Carrots are able to produce high levels of alpha- and beta-carotene by turning off three genes. This gives them their orange color and makes them a good source of vitamin A.
Scientists have now identified the genes responsible for making carrots orange, allowing them to understand better what makes them nutritious.
In the 10th Century, central Asia was home to the first domesticated carrots. They were initially purple or yellow. Orange carrots were first seen in Western Europe around the 1400s. They are likely to be a result of crossing white and yellow carrots.
Orange carrots are now very popular due to their vibrant color and sweetness. “By early 1900s there was a general understanding that orange carrot juice was medicinally active,” says Massimo Iorizzo from North Carolina State University. This all contributed to carrots being a healthy, iconic vegetable.
Iorizzo has now revealed the science behind this distinctive color. Researchers sequenced the genomes for 630 carrot types and then searched for gene variants that were associated with specific traits.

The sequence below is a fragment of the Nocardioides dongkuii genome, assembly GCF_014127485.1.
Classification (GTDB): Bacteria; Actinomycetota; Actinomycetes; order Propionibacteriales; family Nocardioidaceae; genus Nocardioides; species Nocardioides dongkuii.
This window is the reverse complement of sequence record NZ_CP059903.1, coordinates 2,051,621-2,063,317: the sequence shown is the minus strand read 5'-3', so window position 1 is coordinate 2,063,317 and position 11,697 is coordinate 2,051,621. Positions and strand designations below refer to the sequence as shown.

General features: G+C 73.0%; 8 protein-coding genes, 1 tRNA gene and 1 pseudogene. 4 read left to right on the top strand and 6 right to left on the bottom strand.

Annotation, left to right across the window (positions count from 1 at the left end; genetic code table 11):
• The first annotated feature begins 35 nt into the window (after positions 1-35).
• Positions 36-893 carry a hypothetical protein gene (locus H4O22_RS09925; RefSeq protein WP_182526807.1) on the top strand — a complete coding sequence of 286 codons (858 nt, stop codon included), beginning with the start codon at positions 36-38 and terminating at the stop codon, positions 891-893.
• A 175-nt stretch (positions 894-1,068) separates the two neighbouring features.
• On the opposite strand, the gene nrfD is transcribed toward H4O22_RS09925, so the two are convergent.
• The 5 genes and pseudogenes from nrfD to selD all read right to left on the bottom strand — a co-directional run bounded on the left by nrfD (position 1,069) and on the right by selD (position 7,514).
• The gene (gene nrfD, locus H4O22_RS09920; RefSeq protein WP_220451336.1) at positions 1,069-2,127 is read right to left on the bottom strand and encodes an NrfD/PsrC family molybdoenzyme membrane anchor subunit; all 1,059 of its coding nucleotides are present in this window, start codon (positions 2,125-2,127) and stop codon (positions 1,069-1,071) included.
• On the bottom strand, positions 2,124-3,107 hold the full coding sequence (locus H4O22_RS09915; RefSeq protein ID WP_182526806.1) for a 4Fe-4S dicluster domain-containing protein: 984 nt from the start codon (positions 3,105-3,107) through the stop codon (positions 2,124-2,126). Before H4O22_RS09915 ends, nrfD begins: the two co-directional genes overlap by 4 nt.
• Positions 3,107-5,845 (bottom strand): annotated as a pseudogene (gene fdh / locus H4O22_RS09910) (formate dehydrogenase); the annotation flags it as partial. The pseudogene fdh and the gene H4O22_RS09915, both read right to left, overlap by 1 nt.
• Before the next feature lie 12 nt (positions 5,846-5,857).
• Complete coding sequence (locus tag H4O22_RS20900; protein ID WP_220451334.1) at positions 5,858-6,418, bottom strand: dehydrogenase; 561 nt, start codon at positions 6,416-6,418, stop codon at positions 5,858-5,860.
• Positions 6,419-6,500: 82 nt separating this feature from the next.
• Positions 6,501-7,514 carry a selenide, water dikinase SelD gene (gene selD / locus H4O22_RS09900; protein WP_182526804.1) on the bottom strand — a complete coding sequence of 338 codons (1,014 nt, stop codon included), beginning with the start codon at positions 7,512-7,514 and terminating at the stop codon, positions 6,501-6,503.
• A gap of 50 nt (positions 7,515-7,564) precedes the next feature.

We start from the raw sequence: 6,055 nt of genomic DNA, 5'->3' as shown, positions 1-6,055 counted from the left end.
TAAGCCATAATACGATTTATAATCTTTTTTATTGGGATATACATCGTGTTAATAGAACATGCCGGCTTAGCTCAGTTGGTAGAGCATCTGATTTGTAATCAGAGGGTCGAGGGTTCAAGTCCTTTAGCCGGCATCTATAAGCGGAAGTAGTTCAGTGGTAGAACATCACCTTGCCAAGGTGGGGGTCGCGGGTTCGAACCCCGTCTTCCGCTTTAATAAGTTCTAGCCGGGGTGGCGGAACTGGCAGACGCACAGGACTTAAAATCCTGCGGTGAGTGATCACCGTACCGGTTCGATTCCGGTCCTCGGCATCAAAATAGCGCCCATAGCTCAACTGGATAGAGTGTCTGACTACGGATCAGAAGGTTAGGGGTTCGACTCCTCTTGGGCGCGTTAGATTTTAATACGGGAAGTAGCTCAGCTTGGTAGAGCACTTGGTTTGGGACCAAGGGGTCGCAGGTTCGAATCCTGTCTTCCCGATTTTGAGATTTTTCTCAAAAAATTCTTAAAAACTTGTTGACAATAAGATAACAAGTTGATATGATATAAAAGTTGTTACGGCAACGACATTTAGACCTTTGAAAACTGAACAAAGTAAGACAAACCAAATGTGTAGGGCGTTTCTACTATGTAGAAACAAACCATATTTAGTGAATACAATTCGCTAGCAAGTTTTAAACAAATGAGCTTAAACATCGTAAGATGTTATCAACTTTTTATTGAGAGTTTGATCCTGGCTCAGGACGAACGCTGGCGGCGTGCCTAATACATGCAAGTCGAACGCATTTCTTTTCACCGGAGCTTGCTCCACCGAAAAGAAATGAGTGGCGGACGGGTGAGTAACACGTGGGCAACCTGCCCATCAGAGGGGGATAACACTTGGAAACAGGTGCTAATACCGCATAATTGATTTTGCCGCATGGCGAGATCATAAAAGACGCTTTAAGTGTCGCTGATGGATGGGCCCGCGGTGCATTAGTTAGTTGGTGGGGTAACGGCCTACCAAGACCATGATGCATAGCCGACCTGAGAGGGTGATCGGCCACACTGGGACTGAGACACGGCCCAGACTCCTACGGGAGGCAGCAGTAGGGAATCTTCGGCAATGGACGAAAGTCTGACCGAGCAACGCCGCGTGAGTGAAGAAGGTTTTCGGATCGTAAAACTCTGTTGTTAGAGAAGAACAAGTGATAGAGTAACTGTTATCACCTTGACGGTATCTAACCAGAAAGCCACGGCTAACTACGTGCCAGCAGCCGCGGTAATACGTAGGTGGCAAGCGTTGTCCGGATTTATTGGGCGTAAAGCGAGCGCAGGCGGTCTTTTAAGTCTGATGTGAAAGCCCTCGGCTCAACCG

The researchers found that orange carrots have variants of three genes, which result in the gene being turned off. At least one of these three genes is turned on in purple, yellow, or white carrots.
These genes control the levels of alpha and beta-carotene, chemicals that are part of a pigment group called carotenoids. In the human body, alpha- and beta-carotene are converted into vitamin A, which has a positive impact on the health of the eyes, the immune system, and other body parts.